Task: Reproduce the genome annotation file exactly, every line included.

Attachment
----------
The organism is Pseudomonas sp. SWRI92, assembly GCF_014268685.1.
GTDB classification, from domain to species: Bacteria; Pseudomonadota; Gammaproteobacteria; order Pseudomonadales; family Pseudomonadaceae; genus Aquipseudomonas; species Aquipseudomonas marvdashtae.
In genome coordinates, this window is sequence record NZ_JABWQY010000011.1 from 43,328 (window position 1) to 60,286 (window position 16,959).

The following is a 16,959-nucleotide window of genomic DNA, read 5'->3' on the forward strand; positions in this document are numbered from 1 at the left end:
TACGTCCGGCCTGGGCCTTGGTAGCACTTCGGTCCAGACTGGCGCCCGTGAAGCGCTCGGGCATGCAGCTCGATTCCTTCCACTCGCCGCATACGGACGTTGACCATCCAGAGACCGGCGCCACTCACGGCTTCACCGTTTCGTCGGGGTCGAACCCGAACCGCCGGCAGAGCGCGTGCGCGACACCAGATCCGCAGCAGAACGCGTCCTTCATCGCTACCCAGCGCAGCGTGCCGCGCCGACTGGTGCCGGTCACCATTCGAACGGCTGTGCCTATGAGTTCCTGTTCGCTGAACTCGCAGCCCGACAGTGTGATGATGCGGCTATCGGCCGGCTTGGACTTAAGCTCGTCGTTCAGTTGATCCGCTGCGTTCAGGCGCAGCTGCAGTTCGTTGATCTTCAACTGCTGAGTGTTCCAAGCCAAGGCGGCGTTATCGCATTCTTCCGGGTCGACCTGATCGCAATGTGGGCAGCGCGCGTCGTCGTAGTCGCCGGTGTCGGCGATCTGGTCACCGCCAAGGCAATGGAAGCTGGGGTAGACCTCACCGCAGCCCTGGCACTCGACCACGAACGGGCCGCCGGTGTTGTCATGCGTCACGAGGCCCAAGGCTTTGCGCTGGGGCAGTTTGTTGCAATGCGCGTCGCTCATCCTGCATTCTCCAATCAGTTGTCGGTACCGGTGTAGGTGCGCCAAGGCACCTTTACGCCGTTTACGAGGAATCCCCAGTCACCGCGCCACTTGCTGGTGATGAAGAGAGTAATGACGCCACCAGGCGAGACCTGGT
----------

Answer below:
The organism is Pseudomonas sp. SWRI92, assembly GCF_014268685.1.
GTDB classification, from domain to species: Bacteria; Pseudomonadota; Gammaproteobacteria; order Pseudomonadales; family Pseudomonadaceae; genus Aquipseudomonas; species Aquipseudomonas marvdashtae.
In genome coordinates, this window is sequence record NZ_JABWQY010000011.1 from 43,328 (window position 1) to 60,286 (window position 16,959).

The following is a 16,959-nucleotide window of genomic DNA, read 5'->3' on the forward strand; positions in this document are numbered from 1 at the left end:
TACGTCCGGCCTGGGCCTTGGTAGCACTTCGGTCCAGACTGGCGCCCGTGAAGCGCTCGGGCATGCAGCTCGATTCCTTCCACTCGCCGCATACGGACGTTGACCATCCAGAGACCGGCGCCACTCACGGCTTCACCGTTTCGTCGGGGTCGAACCCGAACCGCCGGCAGAGCGCGTGCGCGACACCAGATCCGCAGCAGAACGCGTCCTTCATCGCTACCCAGCGCAGCGTGCCGCGCCGACTGGTGCCGGTCACCATTCGAACGGCTGTGCCTATGAGTTCCTGTTCGCTGAACTCGCAGCCCGACAGTGTGATGATGCGGCTATCGGCCGGCTTGGACTTAAGCTCGTCGTTCAGTTGATCCGCTGCGTTCAGGCGCAGCTGCAGTTCGTTGATCTTCAACTGCTGAGTGTTCCAAGCCAAGGCGGCGTTATCGCATTCTTCCGGGTCGACCTGATCGCAATGTGGGCAGCGCGCGTCGTCGTAGTCGCCGGTGTCGGCGATCTGGTCACCGCCAAGGCAATGGAAGCTGGGGTAGACCTCACCGCAGCCCTGGCACTCGACCACGAACGGGCCGCCGGTGTTGTCATGCGTCACGAGGCCCAAGGCTTTGCGCTGGGGCAGTTTGTTGCAATGCGCGTCGCTCATCCTGCATTCTCCAATCAGTTGTCGGTACCGGTGTAGGTGCGCCAAGGCACCTTTACGCCGTTTACGAGGAATCCCCAGTCACCGCGCCACTTGCTGGTGATGAAGAGAGTAATGACGCCACCAGGCGAGACCTGGT